Conservation Nation works directly with Smithsonian scientists and researchers to impact global wildlife conservation efforts.
With your fundraising donations, Conservation Nation has supported Smithsonian conservation projects around the world. While our work to erase extinction is far from over, it is important to look back and note the amazing work we’ve achieved together.
To collect the poo, or not to collect the poo—that is the question. It is, anyway, for Smithsonian scientists in the midst of a conservation project focusing on microbes in cheetah scat, and culminating in a graduate student’s Conservation-Nation funded trip to Namibia in two months.
To ensure a future for black rhinos, a network of the world’s top minds are seeking the answer to this question: How does a black rhinoceros’ diet influence its health?
Dinosaurs are vanishing again. Except this time, they’re disappearing in the form of modern birds. According to a paper published in Science and co-authored by researchers from the Smithsonian Migratory Bird Center, 2.9 billion birds have been lost in Canada and the United States—a 29 percent decline—since 1970.
Their bags are packed. Thanks to Conservation Nation, Smithsonian scientists are headed to Kenya in two weeks for a conference uniting the world’s top rhino experts with vets who are working to save rhinos on the ground. There, they will share research and resources, including special kits designed to make it as simple as possible to capture diagnostics and samples correctly for analysis.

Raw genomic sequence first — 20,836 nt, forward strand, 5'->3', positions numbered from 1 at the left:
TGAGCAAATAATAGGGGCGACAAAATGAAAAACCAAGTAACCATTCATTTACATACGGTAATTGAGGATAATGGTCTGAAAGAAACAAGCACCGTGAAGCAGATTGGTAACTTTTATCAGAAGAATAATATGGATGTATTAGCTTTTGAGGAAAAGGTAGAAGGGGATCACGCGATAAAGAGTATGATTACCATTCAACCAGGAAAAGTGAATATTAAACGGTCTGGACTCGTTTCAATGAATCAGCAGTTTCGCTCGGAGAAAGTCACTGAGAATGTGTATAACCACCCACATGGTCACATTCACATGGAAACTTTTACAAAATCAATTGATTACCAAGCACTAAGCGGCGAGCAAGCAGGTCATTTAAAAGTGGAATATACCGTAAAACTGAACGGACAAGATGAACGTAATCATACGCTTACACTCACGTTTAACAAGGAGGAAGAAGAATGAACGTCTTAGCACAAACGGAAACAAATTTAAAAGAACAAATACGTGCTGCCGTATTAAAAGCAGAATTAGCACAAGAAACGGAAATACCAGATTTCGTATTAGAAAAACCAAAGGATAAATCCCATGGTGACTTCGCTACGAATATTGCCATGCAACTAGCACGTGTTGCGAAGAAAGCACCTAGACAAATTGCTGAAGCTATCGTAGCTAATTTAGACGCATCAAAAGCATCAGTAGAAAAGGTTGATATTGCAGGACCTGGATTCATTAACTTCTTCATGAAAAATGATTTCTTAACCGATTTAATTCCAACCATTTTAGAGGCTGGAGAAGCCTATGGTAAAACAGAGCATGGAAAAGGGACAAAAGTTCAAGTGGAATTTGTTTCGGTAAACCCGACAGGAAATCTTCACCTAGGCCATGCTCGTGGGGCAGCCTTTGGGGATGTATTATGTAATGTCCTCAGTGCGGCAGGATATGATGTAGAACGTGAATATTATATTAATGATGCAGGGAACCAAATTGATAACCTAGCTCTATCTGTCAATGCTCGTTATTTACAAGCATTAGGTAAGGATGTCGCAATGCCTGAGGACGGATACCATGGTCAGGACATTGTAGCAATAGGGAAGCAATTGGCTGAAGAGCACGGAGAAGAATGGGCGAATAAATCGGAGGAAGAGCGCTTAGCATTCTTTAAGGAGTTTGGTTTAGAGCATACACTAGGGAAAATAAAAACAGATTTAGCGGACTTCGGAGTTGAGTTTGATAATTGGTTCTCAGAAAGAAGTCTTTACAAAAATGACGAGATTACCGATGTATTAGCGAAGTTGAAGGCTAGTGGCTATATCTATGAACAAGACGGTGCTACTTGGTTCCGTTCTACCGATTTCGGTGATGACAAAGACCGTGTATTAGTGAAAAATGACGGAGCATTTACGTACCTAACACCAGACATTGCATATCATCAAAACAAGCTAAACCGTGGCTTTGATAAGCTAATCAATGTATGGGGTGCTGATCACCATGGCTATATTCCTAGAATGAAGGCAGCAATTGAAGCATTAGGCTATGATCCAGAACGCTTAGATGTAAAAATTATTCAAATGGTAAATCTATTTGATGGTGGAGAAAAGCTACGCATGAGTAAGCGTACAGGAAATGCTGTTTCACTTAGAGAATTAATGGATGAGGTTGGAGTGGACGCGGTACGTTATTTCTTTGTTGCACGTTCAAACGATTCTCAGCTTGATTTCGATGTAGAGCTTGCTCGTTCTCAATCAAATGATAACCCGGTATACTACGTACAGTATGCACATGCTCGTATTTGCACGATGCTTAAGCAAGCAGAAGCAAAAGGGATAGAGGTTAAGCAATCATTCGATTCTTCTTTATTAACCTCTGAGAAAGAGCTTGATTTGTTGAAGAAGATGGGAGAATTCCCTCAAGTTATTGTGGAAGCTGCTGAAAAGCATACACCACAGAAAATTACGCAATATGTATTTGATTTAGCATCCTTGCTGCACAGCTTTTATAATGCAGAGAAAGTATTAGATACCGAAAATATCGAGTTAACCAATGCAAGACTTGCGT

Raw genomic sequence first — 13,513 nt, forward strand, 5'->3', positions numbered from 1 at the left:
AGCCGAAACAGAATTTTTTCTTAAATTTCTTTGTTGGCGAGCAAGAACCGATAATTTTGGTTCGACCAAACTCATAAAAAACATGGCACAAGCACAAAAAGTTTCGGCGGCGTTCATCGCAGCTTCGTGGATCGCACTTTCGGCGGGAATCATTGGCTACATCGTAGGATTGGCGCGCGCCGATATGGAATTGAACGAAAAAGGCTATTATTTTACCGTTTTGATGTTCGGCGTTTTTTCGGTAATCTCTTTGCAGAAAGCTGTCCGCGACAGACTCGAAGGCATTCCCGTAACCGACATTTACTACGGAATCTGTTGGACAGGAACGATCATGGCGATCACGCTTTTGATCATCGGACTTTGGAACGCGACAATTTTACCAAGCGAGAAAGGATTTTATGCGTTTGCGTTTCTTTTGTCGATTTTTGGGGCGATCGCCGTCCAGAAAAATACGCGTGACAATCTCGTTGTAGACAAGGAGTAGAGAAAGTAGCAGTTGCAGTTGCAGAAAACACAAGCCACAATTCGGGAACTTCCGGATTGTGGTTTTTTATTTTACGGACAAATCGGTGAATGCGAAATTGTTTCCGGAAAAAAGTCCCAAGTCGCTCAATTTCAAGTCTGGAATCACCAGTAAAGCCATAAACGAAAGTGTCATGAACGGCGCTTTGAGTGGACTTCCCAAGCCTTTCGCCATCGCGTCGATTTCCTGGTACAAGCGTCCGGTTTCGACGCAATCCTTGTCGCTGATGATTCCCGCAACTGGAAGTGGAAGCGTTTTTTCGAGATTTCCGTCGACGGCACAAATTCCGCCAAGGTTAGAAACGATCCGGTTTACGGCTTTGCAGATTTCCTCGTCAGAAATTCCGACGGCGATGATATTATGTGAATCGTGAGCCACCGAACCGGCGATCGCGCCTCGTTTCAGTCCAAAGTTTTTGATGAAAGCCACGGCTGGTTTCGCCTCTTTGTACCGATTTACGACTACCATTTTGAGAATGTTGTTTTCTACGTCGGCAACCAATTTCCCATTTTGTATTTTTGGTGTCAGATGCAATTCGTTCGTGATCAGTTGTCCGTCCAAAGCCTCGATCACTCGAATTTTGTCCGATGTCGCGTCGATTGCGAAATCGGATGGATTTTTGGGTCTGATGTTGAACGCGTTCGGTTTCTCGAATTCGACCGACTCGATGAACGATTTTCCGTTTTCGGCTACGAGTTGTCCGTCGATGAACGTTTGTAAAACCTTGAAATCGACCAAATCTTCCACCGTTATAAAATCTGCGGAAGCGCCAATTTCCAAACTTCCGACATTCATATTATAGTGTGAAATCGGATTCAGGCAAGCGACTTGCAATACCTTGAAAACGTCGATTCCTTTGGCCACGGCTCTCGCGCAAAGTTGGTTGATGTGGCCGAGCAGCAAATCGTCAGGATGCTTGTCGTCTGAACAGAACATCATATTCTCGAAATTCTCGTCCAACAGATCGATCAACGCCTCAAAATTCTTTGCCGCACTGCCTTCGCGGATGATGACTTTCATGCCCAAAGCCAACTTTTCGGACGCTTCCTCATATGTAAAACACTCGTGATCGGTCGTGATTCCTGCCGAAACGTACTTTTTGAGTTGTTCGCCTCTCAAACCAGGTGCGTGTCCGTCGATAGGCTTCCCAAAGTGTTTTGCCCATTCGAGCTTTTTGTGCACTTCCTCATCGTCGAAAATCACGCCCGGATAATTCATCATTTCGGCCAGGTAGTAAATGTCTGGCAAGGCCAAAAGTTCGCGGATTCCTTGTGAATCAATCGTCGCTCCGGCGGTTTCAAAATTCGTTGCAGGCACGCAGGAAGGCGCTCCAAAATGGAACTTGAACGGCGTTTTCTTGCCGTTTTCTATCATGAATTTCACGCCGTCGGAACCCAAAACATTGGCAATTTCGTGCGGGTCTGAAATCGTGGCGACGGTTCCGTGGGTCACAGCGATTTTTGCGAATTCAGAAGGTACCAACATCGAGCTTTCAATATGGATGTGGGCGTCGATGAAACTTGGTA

After receiving Conservation Nation support to launch key aspects of their project, the Red Siskin Initiative (RSI) was just awarded a $250,000 grant from the U.S. Fish & Wildlife Service and the American Bird Conservancy to continue their important work on this endangered South American bird.
In 2017, scientists tagged 11 reticulated giraffes with high-tech, solar-powered, satellite transmitters. Just months later, the information gathered revealed a sobering reality—four of the animals had been poached. Even with the risks in mind, and even when the study endures tragic setbacks like animals lost to poaching, this research is key for the future of the species in the area.
A team of conservationists have begun work in the Paraguayan Chaco, including a Conservation Nation-funded, two-year project to track and study Lowland tapirs.
Conservation Nation “footed the bill” for a high-tech thermography camera to study Asian elephants’ feet as part of ongoing pachyderm research. Learn about how a world-renowned researcher is using this device in Myanmar.
Earlier this summer, Conservation Nation began purchasing tiny high-tech GPS tracking devices to outfit eastern meadowlarks—the transmitters are smaller than a dime and weigh less than four grams, so they won’t hinder birds in flight. Thanks to these bits of avian-friendly tech, Smithsonian researchers will soon know the path of a depleting population of songbirds as they migrate up and down the East Coast. Tagged eastern meadowlarks have taken flight, and researchers await their first round of data this month.
Meet Morgan. With Conservation Nation’s support, she’s studying Cheetah scat in the wild, learning about the microbes that live in cheetahs’ digestive systems. That way, researchers can cater cheetah diets to avoid diseases and ensure this species has a future in the wild.